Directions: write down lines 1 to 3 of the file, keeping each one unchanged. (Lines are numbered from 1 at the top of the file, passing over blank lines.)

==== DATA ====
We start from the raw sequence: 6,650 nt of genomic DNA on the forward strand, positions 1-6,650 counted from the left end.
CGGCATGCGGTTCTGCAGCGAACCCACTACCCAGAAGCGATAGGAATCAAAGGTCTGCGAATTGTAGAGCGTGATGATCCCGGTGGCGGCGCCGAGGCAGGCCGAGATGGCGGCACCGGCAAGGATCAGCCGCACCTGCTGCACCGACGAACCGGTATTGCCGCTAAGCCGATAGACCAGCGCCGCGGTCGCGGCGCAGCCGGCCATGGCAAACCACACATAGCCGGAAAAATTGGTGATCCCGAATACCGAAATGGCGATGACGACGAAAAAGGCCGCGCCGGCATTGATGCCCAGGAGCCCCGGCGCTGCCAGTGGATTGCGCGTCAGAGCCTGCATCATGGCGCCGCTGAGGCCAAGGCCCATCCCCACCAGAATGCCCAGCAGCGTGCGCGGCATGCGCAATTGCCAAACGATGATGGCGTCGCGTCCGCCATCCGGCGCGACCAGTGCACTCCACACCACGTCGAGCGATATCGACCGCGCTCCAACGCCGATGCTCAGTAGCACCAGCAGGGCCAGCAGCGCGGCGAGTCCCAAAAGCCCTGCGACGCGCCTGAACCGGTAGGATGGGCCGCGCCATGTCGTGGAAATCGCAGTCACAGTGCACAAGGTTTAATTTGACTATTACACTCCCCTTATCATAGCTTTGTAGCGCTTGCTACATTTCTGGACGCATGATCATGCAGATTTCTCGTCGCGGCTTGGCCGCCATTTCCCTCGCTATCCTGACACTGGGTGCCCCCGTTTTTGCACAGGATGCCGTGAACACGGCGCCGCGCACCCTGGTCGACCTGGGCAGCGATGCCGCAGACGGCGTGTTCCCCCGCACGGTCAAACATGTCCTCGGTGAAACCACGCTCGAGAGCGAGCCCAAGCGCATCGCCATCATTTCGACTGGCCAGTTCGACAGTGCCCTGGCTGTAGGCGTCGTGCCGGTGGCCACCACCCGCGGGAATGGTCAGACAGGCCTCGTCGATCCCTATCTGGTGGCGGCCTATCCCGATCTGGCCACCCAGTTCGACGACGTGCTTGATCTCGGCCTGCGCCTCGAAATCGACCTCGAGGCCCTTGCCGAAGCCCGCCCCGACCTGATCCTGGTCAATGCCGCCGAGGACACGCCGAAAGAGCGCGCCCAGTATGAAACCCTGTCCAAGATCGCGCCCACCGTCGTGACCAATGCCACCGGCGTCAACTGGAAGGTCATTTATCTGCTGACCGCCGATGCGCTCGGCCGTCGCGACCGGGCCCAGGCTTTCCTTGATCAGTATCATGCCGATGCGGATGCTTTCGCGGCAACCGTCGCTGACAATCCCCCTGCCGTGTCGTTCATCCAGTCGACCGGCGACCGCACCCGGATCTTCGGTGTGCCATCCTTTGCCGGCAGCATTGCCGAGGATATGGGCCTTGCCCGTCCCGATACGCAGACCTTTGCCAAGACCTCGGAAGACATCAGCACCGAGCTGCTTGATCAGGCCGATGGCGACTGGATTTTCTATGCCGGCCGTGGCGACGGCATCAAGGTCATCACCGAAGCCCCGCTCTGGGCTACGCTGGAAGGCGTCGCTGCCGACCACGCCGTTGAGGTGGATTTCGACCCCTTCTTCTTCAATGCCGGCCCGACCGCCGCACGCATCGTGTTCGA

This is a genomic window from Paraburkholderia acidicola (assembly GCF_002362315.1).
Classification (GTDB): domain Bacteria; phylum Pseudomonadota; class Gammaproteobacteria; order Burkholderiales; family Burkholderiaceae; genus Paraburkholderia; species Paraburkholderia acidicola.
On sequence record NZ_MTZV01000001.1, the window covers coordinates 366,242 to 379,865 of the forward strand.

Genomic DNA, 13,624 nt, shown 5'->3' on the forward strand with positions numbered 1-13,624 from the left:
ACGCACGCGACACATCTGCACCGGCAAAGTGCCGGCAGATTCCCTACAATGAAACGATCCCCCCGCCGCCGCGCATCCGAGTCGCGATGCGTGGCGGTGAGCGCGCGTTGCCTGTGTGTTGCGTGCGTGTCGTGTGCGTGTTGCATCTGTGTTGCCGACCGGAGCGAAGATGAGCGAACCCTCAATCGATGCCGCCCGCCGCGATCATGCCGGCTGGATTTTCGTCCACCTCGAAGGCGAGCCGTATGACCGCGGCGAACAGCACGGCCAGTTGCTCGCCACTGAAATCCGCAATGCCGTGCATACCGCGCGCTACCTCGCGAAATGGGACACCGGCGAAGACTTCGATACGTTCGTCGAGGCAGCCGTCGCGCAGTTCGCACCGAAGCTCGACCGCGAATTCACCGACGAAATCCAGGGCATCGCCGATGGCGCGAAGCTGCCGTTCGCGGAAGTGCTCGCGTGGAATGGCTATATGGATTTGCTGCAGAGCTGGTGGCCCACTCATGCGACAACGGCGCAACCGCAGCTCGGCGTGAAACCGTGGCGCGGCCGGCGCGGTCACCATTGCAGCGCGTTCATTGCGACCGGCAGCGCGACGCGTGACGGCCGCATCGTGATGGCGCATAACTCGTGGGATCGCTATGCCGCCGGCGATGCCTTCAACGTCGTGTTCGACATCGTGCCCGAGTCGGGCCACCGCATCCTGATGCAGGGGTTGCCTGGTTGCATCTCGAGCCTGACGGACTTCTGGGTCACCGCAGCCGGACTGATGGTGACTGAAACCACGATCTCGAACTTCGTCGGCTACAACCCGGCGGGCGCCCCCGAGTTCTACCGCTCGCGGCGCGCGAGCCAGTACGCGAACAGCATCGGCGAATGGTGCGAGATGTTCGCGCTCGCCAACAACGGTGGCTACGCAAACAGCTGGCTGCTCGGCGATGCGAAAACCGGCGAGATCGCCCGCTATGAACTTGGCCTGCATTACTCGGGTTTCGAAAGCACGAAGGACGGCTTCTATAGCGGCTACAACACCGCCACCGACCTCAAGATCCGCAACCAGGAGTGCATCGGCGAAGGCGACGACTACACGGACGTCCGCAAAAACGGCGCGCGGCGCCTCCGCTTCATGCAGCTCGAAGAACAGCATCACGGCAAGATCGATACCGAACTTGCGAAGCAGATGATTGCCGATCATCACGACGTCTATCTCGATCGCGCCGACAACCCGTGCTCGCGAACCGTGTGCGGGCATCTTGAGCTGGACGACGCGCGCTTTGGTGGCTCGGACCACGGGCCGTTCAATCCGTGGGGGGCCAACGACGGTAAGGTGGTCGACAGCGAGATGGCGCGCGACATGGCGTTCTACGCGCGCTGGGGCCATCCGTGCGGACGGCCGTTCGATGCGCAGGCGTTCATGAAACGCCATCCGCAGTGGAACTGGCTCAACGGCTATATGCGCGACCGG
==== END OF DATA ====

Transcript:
We start from the raw sequence: 6,650 nt of genomic DNA on the forward strand, positions 1-6,650 counted from the left end.
CGGCATGCGGTTCTGCAGCGAACCCACTACCCAGAAGCGATAGGAATCAAAGGTCTGCGAATTGTAGAGCGTGATGATCCCGGTGGCGGCGCCGAGGCAGGCCGAGATGGCGGCACCGGCAAGGATCAGCCGCACCTGCTGCACCGACGAACCGGTATTGCCGCTAAGCCGATAGACCAGCGCCGCGGTCGCGGCGCAGCCGGCCATGGCAAACCACACATAGCCGGAAAAATTGGTGATCCCGAATACCGAAATGGCGATGACGACGAAAAAGGCCGCGCCGGCATTGATGCCCAGGAGCCCCGGCGCTGCCAGTGGATTGCGCGTCAGAGCCTGCATCATGGCGCCGCTGAGGCCAAGGCCCATCCCCACCAGAATGCCCAGCAGCGTGCGCGGCATGCGCAATTGCCAAACGATGATGGCGTCGCGTCCGCCATCCGGCGCGACCAGTGCACTCCACACCACGTCGAGCGATATCGACCGCGCTCCAACGCCGATGCTCAGTAGCACCAGCAGGGCCAGCAGCGCGGCGAGTCCCAAAAGCCCTGCGACGCGCCTGAACCGGTAGGATGGGCCGCGCCATGTCGTGGAAATCGCAGTCACAGTGCACAAGGTTTAATTTGACTATTACACTCCCCTTATCATAGCTTTGTAGCGCTTGCTACATTTCTGGACGCATGATCATGCAGATTTCTCGTCGCGGCTTGGCCGCCATTTCCCTCGCTATCCTGACACTGGGTGCCCCCGTTTTTGCACAGGATGCCGTGAACACGGCGCCGCGCACCCTGGTCGACCTGGGCAGCGATGCCGCAGACGGCGTGTTCCCCCGCACGGTCAAACATGTCCTCGGTGAAACCACGCTCGAGAGCGAGCCCAAGCGCATCGCCATCATTTCGACTGGCCAGTTCGACAGTGCCCTGGCTGTAGGCGTCGTGCCGGTGGCCACCACCCGCGGGAATGGTCAGACAGGCCTCGTCGATCCCTATCTGGTGGCGGCCTATCCCGATCTGGCCACCCAGTTCGACGACGTGCTTGATCTCGGCCTGCGCCTCGAAATCGACCTCGAGGCCCTTGCCGAAGCCCGCCCCGACCTGATCCTGGTCAATGCCGCCGAGGACACGCCGAAAGAGCGCGCCCAGTATGAAACCCTGTCCAAGATCGCGCCCACCGTCGTGACCAATGCCACCGGCGTCAACTGGAAGGTCATTTATCTGCTGACCGCCGATGCGCTCGGCCGTCGCGACCGGGCCCAGGCTTTCCTTGATCAGTATCATGCCGATGCGGATGCTTTCGCGGCAACCGTCGCTGACAATCCCCCTGCCGTGTCGTTCATCCAGTCGACCGGCGACCGCACCCGGATCTTCGGTGTGCCATCCTTTGCCGGCAGCATTGCCGAGGATATGGGCCTTGCCCGTCCCGATACGCAGACCTTTGCCAAGACCTCGGAAGACATCAGCACCGAGCTGCTTGATCAGGCCGATGGCGACTGGATTTTCTATGCCGGCCGTGGCGACGGCATCAAGGTCATCACCGAAGCCCCGCTCTGGGCTACGCTGGAAGGCGTCGCTGCCGACCACGCCGTTGAGGTGGATTTCGACCCCTTCTTCTTCAATGCCGGCCCGACCGCCGCACGCATCGTGTTCGA

This is a genomic window from Paraburkholderia acidicola (assembly GCF_002362315.1).